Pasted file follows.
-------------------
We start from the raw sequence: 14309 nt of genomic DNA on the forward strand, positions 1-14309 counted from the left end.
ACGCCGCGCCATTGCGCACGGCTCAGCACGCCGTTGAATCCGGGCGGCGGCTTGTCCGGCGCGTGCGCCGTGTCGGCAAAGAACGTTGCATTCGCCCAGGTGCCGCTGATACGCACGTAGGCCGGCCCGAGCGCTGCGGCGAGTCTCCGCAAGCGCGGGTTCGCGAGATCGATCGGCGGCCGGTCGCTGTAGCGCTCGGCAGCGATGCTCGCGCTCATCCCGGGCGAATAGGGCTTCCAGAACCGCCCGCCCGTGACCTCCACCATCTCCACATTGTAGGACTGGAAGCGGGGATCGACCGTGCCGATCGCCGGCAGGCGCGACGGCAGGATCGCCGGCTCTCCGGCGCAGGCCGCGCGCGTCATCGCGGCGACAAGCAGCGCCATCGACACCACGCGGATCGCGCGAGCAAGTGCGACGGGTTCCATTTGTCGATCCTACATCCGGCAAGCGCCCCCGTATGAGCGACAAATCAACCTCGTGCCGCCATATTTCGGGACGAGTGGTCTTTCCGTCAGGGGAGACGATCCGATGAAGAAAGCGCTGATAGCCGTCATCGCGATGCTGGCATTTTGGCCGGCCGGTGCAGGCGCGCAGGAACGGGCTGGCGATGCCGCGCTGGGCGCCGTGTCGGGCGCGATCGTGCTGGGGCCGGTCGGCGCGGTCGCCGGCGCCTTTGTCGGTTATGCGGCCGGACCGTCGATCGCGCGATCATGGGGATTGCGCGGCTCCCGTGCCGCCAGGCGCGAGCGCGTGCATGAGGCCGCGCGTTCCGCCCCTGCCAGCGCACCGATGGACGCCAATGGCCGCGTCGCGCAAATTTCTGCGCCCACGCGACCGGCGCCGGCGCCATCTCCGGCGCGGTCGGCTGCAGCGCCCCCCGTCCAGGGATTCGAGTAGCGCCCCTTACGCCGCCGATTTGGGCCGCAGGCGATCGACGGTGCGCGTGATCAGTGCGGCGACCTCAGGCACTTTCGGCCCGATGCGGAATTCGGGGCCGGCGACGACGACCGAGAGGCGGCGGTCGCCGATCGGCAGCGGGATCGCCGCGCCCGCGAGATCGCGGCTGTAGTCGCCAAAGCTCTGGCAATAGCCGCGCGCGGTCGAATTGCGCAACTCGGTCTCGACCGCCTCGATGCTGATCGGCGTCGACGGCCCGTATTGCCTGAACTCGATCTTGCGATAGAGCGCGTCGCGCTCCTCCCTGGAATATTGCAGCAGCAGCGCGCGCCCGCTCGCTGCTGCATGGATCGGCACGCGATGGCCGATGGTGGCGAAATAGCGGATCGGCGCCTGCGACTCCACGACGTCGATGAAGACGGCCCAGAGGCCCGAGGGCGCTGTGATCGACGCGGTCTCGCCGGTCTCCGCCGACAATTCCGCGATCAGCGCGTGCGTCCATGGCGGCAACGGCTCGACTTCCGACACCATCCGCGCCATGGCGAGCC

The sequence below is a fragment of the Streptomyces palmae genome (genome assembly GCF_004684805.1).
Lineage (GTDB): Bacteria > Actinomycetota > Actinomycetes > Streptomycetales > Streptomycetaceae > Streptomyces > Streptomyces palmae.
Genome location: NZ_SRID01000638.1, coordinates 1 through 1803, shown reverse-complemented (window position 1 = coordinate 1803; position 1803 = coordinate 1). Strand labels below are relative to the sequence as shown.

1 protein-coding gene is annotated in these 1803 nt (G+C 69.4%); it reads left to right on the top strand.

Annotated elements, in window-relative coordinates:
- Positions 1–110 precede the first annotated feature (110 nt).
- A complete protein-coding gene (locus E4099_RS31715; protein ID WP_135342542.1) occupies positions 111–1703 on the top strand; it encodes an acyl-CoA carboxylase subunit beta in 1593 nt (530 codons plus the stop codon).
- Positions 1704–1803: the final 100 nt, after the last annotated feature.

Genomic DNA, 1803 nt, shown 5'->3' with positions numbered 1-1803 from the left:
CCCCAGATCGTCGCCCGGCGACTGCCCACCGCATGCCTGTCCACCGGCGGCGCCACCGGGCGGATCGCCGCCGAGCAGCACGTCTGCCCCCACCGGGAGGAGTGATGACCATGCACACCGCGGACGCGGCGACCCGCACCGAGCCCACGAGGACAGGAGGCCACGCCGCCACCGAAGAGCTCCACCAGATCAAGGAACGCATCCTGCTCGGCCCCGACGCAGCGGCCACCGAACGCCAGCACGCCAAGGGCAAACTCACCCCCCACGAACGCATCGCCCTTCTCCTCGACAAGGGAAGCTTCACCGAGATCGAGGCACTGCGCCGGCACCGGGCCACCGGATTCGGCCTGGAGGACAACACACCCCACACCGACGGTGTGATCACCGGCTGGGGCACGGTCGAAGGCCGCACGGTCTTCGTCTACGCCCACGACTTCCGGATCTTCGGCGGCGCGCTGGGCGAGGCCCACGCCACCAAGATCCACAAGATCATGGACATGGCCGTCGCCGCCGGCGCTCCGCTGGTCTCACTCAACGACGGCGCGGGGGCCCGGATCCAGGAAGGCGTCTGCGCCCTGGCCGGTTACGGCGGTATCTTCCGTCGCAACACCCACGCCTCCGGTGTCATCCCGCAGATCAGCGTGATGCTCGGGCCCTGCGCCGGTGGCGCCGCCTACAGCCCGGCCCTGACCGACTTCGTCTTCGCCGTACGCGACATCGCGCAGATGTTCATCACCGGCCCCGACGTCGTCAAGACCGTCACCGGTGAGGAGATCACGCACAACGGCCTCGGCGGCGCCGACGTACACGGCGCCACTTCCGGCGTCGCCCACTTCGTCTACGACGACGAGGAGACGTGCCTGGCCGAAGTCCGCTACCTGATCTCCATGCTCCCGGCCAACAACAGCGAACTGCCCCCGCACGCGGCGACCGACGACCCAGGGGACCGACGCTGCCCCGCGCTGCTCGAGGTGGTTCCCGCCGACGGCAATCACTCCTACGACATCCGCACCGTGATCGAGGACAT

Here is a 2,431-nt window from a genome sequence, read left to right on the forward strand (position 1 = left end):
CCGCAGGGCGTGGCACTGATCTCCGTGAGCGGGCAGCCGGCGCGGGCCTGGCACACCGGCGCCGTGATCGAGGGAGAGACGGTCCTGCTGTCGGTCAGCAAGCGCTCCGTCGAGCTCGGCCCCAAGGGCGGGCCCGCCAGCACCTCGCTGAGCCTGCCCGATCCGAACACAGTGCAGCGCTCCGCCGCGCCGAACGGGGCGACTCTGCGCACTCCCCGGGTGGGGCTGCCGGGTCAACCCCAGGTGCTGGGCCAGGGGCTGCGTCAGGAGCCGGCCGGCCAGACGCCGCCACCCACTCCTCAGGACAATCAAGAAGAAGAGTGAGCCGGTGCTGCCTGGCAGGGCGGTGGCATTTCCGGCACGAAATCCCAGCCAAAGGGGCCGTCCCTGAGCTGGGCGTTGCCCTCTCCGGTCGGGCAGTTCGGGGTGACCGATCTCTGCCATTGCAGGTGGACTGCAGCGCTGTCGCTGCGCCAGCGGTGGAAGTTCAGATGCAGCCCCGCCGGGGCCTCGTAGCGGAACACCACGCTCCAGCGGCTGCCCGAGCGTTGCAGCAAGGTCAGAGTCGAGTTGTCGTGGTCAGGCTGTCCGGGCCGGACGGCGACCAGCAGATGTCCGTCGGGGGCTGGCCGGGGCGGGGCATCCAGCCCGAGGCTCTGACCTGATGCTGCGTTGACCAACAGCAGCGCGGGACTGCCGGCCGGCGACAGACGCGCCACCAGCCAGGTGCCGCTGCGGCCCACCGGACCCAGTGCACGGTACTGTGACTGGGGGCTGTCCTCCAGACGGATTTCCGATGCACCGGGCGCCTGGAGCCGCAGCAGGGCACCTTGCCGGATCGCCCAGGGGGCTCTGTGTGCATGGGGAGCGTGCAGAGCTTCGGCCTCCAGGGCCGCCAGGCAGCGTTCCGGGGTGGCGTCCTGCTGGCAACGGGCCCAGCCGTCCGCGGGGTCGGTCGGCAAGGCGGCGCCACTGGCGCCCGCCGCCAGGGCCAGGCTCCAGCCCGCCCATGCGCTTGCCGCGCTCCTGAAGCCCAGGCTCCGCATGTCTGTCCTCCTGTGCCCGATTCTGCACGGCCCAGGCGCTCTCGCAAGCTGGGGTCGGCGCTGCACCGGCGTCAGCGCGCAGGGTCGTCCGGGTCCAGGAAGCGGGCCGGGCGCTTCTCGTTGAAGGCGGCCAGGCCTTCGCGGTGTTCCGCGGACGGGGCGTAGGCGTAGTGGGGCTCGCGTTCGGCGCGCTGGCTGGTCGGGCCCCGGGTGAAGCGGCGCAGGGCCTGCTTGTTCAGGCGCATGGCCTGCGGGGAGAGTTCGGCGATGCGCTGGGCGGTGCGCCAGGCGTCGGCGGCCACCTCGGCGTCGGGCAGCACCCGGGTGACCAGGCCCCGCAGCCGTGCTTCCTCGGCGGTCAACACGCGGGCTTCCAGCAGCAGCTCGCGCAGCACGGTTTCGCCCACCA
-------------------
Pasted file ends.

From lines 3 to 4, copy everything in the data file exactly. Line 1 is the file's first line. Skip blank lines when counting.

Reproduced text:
The sequence below is a fragment of the Streptomyces palmae genome (genome assembly GCF_004684805.1).
Lineage (GTDB): Bacteria > Actinomycetota > Actinomycetes > Streptomycetales > Streptomycetaceae > Streptomyces > Streptomyces palmae.